Ryan Howard gives Phillies win over Astros in 15


Ryan Howard gives Phillies win over Astros in 15


For Ryan Howard, manager Ryne Sandberg knew it was just a matter of time.

Little did Sandberg realize that Howard was going to hit his way out of a slump and then back into one before delivering the winning hit all in the same game.

Given the Phillies’ penchant for playing extra-inning games -- specifically games that last at least 14 innings -- the ebbs and flows of Howard’s season at the plate were on display during the 2-1 victory over the Houston Astros in 15 innings on Tuesday night/Wednesday morning (see Instant Replay).

“He was swinging the bat well,” Sandberg said. “I think it was just a matter of time.”

Howard homered to lead off the second inning for what appeared to be the game-winner for starting pitcher Kyle Kendrick. After retiring the first 10 he faced and recording 13 outs on ground balls, Kendrick finally allowed a run in the seventh inning.

By that point, though, the Phillies and Astros weren’t even halfway finished. The Phils’ bullpen held the Astros scoreless for eight innings while the team waited for Howard to come through again, barely squeaking a single through the infield shift to send the winning run home from second base with two outs.

Actually, it wasn’t as easy as it sounded.

Howard grounded into a rally-killing double play in the sixth inning before an encore performance in the eighth when the Phils had two on and one out. He was hit by a pitch in the 11th inning and was called out on strikes with the winning run on base in the 13th.

But in the 15th inning, with Grady Sizemore on first and two outs, Astros reliever Jake Buchanan was ordered to intentionally walk Chase Utley to bring up Howard. Even though Howard drove in the Phillies’ lone run in 35 innings to that point, and hit his 17th homer of the season, the Astros saw an escape route through the cleanup hitter.

Not this time.

“You want to go up there with a little chip on your shoulder,” Howard said about the Astros’ decision to walk Utley in order to face him. “I thought the at-bat before was a little up. Two strikes, probably have to go after it a little bit. I was just trying to stay with my approach. So when they walked Chase, I wanted to get it done. I wanted to go out there and get it done.”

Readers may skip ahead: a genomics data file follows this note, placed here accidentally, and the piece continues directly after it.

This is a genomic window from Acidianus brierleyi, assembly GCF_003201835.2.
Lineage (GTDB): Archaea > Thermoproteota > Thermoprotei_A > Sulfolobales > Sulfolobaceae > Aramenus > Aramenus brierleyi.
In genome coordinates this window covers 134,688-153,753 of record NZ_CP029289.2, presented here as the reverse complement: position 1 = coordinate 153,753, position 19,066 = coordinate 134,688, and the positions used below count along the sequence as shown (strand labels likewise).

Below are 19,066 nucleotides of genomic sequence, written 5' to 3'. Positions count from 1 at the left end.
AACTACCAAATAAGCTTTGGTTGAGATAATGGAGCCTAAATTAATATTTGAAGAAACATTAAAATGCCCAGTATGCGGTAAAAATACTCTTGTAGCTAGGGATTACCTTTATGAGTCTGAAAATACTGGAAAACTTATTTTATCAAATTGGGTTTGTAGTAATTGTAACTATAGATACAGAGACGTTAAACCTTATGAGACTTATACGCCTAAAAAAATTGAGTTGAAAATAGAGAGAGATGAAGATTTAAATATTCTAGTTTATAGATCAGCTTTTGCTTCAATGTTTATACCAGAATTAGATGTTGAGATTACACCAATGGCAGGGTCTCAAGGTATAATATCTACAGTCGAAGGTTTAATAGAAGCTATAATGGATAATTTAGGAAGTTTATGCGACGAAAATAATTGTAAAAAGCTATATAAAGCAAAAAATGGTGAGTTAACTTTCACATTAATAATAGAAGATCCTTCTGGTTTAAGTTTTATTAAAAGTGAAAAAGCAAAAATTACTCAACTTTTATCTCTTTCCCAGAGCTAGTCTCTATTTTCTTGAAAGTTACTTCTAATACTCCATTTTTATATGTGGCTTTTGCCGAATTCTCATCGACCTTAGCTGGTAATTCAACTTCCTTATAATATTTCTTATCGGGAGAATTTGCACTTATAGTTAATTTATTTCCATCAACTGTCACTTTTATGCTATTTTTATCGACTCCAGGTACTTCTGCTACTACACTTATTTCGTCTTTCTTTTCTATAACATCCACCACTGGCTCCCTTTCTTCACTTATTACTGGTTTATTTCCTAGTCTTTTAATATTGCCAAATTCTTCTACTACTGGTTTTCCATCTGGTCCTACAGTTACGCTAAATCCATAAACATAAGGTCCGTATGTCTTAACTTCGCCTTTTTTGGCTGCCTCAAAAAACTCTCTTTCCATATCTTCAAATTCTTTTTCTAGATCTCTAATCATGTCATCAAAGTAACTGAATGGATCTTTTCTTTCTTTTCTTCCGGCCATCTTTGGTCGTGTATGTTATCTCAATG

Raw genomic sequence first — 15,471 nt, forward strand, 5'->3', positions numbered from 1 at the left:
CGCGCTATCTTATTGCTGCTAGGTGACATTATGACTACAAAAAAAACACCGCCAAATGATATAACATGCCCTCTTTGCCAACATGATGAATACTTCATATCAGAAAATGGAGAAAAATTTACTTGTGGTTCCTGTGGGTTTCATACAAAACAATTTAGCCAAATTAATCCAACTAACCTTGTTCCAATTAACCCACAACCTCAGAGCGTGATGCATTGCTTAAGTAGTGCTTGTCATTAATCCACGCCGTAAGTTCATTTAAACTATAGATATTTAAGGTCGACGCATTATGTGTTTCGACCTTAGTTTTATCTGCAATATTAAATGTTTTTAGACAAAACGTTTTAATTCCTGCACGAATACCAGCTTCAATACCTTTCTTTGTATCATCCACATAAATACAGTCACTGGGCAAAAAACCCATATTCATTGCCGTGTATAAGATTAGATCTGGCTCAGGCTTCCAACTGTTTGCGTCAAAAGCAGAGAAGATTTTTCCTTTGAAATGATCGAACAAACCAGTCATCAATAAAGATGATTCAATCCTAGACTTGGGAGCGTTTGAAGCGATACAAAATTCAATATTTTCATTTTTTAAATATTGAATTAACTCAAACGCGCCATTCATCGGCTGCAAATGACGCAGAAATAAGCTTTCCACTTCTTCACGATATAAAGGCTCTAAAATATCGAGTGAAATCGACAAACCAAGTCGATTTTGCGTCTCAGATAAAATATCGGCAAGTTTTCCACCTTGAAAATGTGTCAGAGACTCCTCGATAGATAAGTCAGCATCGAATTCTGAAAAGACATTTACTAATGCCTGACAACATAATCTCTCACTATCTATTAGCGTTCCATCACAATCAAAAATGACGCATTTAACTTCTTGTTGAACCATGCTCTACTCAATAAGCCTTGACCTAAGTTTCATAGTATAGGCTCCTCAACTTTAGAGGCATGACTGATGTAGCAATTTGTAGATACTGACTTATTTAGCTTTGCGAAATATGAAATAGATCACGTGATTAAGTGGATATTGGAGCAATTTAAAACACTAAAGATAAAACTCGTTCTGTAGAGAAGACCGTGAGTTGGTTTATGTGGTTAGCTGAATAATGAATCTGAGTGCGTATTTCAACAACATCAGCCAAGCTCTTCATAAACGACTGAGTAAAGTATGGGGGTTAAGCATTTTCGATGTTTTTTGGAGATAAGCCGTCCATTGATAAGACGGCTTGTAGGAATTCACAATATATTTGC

Though he went into the game with one hit in his previous 25 at-bats and was batting just .215, Sandberg hasn’t moved Howard out of the cleanup spot. In fact, only one other player in baseball (Casey McGehee) has more plate appearances in the cleanup spot than Howard this season. In other words, the Phillies’ offense is going to live or die with Howard in the heart of the order this season.

Actually, that fact is alright with Howard, too. He even pointed out his track record at the plate, excluding the parts when he has fought debilitating injuries the last two seasons.

“You know, I think you guys forget what I’ve done. You guys look at what’s going on right now. People forget what I’ve done,” said the one-time NL MVP, NLCS MVP, Rookie of the Year and three-time All-Star. “[Sandberg] has played the game. He knows. He knows the ups and downs of the game and he knows you’re going to have good days and bad days.

“For me, I’m just going to go out there and grind it out. I’m going to hit balls that are unfortunately going to go into the shift and balls back up the middle that guys are going to make plays on. All you can try to do is hit it hard and hopefully hit it where they’re not.”

Certainly Howard hit the ball hard against the Astros, but only his solo homer in the second landed where they were not. Regardless, there is still time for Howard to make his stat line look presentable. He’s notorious for getting hot in the final months of the season.